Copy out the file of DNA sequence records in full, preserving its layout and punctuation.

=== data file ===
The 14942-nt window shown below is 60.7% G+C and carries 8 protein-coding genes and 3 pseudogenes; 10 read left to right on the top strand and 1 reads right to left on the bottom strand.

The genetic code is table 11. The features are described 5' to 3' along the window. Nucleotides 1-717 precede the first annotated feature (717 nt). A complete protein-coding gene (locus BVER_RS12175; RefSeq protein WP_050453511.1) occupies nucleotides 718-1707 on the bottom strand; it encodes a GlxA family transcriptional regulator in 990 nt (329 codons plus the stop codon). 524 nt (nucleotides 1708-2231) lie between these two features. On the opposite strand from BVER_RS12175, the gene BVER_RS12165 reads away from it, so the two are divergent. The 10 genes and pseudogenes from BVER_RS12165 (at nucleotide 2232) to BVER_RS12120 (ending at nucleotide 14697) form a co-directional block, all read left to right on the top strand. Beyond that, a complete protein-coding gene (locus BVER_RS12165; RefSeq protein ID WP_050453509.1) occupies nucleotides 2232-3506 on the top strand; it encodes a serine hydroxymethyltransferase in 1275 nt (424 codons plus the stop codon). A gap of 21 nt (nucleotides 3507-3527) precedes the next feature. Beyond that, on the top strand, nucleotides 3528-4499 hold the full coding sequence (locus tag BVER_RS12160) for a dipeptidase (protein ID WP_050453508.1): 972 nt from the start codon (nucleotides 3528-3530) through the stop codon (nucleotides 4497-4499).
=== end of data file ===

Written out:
The 14942-nt window shown below is 60.7% G+C and carries 8 protein-coding genes and 3 pseudogenes; 10 read left to right on the top strand and 1 reads right to left on the bottom strand.

The genetic code is table 11. The features are described 5' to 3' along the window. Nucleotides 1-717 precede the first annotated feature (717 nt). A complete protein-coding gene (locus BVER_RS12175; RefSeq protein WP_050453511.1) occupies nucleotides 718-1707 on the bottom strand; it encodes a GlxA family transcriptional regulator in 990 nt (329 codons plus the stop codon). 524 nt (nucleotides 1708-2231) lie between these two features. On the opposite strand from BVER_RS12175, the gene BVER_RS12165 reads away from it, so the two are divergent. The 10 genes and pseudogenes from BVER_RS12165 (at nucleotide 2232) to BVER_RS12120 (ending at nucleotide 14697) form a co-directional block, all read left to right on the top strand. Beyond that, a complete protein-coding gene (locus BVER_RS12165; RefSeq protein ID WP_050453509.1) occupies nucleotides 2232-3506 on the top strand; it encodes a serine hydroxymethyltransferase in 1275 nt (424 codons plus the stop codon). A gap of 21 nt (nucleotides 3507-3527) precedes the next feature. Beyond that, on the top strand, nucleotides 3528-4499 hold the full coding sequence (locus tag BVER_RS12160) for a dipeptidase (protein ID WP_050453508.1): 972 nt from the start codon (nucleotides 3528-3530) through the stop codon (nucleotides 4497-4499).